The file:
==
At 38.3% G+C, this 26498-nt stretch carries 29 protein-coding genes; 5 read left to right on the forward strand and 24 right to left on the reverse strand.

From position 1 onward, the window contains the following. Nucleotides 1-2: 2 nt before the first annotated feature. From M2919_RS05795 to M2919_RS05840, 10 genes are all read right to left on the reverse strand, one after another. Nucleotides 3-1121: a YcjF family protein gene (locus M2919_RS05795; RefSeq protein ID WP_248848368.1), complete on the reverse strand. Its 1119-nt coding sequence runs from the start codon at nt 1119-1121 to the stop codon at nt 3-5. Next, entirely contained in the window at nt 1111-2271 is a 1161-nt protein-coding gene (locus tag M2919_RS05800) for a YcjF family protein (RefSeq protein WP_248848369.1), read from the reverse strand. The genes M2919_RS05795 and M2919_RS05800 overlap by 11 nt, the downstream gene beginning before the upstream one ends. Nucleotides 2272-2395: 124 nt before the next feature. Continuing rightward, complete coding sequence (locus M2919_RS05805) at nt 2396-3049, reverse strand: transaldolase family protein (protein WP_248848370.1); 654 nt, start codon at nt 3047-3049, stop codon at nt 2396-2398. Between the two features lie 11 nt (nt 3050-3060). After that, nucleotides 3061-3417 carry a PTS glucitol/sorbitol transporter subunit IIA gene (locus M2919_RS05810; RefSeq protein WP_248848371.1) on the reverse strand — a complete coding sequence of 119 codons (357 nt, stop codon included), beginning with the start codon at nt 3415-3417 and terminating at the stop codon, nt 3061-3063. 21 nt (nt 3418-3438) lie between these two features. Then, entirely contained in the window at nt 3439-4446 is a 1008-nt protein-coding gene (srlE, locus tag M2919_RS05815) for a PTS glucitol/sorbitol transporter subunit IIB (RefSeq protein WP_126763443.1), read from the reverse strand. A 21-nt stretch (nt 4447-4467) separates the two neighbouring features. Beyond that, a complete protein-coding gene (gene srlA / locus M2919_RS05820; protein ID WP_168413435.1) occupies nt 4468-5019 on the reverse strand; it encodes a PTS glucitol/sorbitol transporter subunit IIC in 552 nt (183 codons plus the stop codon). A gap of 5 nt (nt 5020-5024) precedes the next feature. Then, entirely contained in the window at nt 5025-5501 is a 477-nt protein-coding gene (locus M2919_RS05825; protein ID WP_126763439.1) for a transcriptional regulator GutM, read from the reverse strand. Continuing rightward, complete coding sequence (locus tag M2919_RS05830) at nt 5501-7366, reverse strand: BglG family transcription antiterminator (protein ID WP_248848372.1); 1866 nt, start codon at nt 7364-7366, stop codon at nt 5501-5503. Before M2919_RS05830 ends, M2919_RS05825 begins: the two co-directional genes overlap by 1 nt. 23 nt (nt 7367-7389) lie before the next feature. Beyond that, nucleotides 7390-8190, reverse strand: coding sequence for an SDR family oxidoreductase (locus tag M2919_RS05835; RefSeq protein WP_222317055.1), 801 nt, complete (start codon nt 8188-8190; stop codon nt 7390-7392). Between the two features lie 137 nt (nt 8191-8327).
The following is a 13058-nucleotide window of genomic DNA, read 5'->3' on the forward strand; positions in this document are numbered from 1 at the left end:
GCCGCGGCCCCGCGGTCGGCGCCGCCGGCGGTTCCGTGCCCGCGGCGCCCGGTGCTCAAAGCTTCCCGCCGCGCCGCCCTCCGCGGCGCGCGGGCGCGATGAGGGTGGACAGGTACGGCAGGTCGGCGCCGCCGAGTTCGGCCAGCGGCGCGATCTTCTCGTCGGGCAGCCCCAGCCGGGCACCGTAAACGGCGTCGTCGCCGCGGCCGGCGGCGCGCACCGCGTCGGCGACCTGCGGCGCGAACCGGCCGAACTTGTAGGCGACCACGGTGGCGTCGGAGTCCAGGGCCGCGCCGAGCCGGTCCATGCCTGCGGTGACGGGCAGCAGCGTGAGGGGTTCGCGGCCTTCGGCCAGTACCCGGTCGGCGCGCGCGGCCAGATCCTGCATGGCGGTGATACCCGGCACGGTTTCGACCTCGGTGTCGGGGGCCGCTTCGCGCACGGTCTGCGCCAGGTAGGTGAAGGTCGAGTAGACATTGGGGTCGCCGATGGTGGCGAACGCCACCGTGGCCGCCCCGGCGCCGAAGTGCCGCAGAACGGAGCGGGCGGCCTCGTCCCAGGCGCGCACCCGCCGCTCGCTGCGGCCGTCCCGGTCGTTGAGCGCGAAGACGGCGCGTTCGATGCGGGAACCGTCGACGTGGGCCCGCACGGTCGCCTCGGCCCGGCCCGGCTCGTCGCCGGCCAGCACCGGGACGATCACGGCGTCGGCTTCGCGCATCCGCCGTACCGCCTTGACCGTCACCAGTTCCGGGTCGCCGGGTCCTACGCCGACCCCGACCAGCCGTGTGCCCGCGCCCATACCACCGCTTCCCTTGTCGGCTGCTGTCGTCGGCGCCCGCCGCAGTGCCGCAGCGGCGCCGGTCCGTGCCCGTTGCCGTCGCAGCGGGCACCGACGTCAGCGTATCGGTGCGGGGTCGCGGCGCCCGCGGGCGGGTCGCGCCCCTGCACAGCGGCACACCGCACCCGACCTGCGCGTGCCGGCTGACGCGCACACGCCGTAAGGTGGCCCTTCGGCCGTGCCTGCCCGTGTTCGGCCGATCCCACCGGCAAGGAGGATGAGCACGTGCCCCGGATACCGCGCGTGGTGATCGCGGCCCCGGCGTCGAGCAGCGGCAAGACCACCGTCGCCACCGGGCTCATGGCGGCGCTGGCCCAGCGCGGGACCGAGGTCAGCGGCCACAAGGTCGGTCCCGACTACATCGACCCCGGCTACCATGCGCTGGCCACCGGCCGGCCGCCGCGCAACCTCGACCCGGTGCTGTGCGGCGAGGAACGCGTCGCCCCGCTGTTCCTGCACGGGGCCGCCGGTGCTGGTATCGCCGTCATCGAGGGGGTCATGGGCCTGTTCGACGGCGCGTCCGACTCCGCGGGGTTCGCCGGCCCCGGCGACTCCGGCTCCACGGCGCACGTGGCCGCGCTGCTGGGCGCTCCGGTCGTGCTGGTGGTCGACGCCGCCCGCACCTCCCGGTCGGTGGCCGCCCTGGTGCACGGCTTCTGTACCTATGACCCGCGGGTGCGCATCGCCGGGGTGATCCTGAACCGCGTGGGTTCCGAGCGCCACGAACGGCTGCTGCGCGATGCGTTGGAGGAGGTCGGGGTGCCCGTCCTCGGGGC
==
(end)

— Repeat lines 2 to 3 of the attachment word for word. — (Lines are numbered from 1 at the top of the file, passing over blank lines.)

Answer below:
From position 1 onward, the window contains the following. Nucleotides 1-2: 2 nt before the first annotated feature. From M2919_RS05795 to M2919_RS05840, 10 genes are all read right to left on the reverse strand, one after another. Nucleotides 3-1121: a YcjF family protein gene (locus M2919_RS05795; RefSeq protein ID WP_248848368.1), complete on the reverse strand. Its 1119-nt coding sequence runs from the start codon at nt 1119-1121 to the stop codon at nt 3-5. Next, entirely contained in the window at nt 1111-2271 is a 1161-nt protein-coding gene (locus tag M2919_RS05800) for a YcjF family protein (RefSeq protein WP_248848369.1), read from the reverse strand. The genes M2919_RS05795 and M2919_RS05800 overlap by 11 nt, the downstream gene beginning before the upstream one ends. Nucleotides 2272-2395: 124 nt before the next feature. Continuing rightward, complete coding sequence (locus M2919_RS05805) at nt 2396-3049, reverse strand: transaldolase family protein (protein WP_248848370.1); 654 nt, start codon at nt 3047-3049, stop codon at nt 2396-2398. Between the two features lie 11 nt (nt 3050-3060). After that, nucleotides 3061-3417 carry a PTS glucitol/sorbitol transporter subunit IIA gene (locus M2919_RS05810; RefSeq protein WP_248848371.1) on the reverse strand — a complete coding sequence of 119 codons (357 nt, stop codon included), beginning with the start codon at nt 3415-3417 and terminating at the stop codon, nt 3061-3063. 21 nt (nt 3418-3438) lie between these two features. Then, entirely contained in the window at nt 3439-4446 is a 1008-nt protein-coding gene (srlE, locus tag M2919_RS05815) for a PTS glucitol/sorbitol transporter subunit IIB (RefSeq protein WP_126763443.1), read from the reverse strand. A 21-nt stretch (nt 4447-4467) separates the two neighbouring features. Beyond that, a complete protein-coding gene (gene srlA / locus M2919_RS05820; protein ID WP_168413435.1) occupies nt 4468-5019 on the reverse strand; it encodes a PTS glucitol/sorbitol transporter subunit IIC in 552 nt (183 codons plus the stop codon). A gap of 5 nt (nt 5020-5024) precedes the next feature. Then, entirely contained in the window at nt 5025-5501 is a 477-nt protein-coding gene (locus M2919_RS05825; protein ID WP_126763439.1) for a transcriptional regulator GutM, read from the reverse strand. Continuing rightward, complete coding sequence (locus tag M2919_RS05830) at nt 5501-7366, reverse strand: BglG family transcription antiterminator (protein ID WP_248848372.1); 1866 nt, start codon at nt 7364-7366, stop codon at nt 5501-5503. Before M2919_RS05830 ends, M2919_RS05825 begins: the two co-directional genes overlap by 1 nt. 23 nt (nt 7367-7389) lie before the next feature. Beyond that, nucleotides 7390-8190, reverse strand: coding sequence for an SDR family oxidoreductase (locus tag M2919_RS05835; RefSeq protein WP_222317055.1), 801 nt, complete (start codon nt 8188-8190; stop codon nt 7390-7392). Between the two features lie 137 nt (nt 8191-8327).
The following is a 13058-nucleotide window of genomic DNA, read 5'->3' on the forward strand; positions in this document are numbered from 1 at the left end: